This application note describes in detail how you can calculate the gain in efficiency of a direct exchange air conditioning system before and after treatment with the SRA. The physics underlying the method are explained.
Air comprises gasses and water moisture. The gasses are mostly nitrogen (78%) and oxygen (21%). The amount of water moisture in the air is expressed as a relative humidity with typical values of comfort for people between 20% and 65%.
When we heat or cool air, we are heating or cooling the gasses (which is called sensible heat) and we are heating or cooling the water vapor (which is called latent heat). The cooling process often removes water vapor from the air. This is commonly seen as water running from an air conditioning system.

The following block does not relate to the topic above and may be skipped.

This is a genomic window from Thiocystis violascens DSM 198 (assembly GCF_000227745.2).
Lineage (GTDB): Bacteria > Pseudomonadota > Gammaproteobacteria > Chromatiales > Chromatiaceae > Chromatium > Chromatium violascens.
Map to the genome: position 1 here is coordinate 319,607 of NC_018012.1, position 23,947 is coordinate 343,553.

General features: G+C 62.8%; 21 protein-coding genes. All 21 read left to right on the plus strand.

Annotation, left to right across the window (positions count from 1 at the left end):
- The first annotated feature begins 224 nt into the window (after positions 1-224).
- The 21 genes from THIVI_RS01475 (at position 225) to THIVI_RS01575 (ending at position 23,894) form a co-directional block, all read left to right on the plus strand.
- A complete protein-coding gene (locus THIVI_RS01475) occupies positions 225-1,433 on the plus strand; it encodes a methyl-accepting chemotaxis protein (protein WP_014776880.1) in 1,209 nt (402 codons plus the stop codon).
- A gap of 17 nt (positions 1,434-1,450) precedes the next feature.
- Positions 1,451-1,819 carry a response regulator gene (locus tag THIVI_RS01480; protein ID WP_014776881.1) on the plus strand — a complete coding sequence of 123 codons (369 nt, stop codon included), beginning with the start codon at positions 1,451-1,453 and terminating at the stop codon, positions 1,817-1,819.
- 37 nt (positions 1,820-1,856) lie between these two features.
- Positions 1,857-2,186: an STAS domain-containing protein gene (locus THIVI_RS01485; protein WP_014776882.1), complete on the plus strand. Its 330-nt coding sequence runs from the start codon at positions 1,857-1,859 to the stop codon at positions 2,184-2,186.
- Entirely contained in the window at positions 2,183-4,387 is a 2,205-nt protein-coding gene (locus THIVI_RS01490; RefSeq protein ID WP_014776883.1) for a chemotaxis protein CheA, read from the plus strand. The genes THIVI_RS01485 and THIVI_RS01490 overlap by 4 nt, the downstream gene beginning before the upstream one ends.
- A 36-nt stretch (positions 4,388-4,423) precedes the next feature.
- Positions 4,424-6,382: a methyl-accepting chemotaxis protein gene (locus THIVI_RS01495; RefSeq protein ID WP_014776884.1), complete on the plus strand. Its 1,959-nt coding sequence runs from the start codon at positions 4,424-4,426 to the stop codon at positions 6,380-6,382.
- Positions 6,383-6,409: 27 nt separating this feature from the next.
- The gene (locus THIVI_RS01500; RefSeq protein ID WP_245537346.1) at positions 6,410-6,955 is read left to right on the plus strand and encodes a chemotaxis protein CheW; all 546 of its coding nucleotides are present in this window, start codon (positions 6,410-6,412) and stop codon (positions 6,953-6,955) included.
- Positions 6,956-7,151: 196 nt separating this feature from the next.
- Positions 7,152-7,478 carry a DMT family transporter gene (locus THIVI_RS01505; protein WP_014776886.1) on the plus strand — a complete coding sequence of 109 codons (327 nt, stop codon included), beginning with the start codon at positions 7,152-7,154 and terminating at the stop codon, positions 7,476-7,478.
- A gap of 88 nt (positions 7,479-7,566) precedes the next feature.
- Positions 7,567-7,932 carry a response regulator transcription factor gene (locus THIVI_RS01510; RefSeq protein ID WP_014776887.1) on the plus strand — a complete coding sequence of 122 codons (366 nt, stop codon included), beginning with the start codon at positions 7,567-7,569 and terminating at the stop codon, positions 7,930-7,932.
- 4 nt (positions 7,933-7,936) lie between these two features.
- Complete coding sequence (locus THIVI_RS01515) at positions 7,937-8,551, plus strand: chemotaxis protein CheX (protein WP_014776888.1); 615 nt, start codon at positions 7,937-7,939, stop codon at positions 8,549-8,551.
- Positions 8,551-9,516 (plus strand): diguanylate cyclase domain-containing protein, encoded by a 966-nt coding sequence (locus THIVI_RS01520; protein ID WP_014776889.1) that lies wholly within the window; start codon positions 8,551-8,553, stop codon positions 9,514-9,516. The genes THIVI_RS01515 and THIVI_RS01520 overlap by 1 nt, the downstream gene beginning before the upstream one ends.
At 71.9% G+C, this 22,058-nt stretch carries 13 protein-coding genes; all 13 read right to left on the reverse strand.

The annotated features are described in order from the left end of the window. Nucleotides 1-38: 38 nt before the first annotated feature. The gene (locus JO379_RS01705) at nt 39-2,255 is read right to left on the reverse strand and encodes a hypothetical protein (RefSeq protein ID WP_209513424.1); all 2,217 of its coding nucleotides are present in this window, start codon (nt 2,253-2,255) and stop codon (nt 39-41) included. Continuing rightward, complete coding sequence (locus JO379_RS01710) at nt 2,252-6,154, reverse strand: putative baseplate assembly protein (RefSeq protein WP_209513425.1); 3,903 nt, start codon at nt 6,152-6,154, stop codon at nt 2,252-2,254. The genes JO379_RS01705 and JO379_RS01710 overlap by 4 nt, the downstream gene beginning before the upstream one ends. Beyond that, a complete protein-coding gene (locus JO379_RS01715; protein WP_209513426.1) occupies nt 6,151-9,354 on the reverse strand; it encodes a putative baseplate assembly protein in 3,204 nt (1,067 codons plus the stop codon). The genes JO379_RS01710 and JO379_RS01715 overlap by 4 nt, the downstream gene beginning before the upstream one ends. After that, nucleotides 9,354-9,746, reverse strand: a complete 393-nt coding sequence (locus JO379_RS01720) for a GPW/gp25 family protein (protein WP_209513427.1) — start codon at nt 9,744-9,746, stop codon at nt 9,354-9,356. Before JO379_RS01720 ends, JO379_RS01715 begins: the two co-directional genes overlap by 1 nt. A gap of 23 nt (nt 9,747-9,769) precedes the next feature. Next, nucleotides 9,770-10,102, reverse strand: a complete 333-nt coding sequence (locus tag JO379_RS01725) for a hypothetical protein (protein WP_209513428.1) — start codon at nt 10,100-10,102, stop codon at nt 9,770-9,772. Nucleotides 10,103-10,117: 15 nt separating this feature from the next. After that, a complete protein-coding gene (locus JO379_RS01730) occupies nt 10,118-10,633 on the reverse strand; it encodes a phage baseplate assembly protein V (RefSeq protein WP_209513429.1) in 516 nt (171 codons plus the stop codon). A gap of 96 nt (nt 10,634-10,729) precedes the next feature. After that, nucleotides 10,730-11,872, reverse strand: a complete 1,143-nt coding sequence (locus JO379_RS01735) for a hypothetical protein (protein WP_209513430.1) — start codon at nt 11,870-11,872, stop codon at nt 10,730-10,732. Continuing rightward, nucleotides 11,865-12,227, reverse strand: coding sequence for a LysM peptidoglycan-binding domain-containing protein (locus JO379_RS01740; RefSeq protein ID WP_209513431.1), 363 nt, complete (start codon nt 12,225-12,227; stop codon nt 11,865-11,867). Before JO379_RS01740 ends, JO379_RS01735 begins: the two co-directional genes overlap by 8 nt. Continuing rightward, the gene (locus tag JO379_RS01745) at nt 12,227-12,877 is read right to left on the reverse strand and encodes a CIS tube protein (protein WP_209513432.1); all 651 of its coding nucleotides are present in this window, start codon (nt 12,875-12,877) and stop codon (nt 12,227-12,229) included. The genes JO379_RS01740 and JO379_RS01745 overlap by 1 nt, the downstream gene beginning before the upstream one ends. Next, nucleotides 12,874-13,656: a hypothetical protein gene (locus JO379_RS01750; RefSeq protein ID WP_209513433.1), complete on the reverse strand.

A large amount of energy is required to heat or cool the water in the air. It is therefore important that we know both temperature and relative humidity to calculate how much heating or cooling is taking place. It is especially important if we want to show a change or improvement to a heating or cooling system.
Measuring enthalpy to calculate efficiency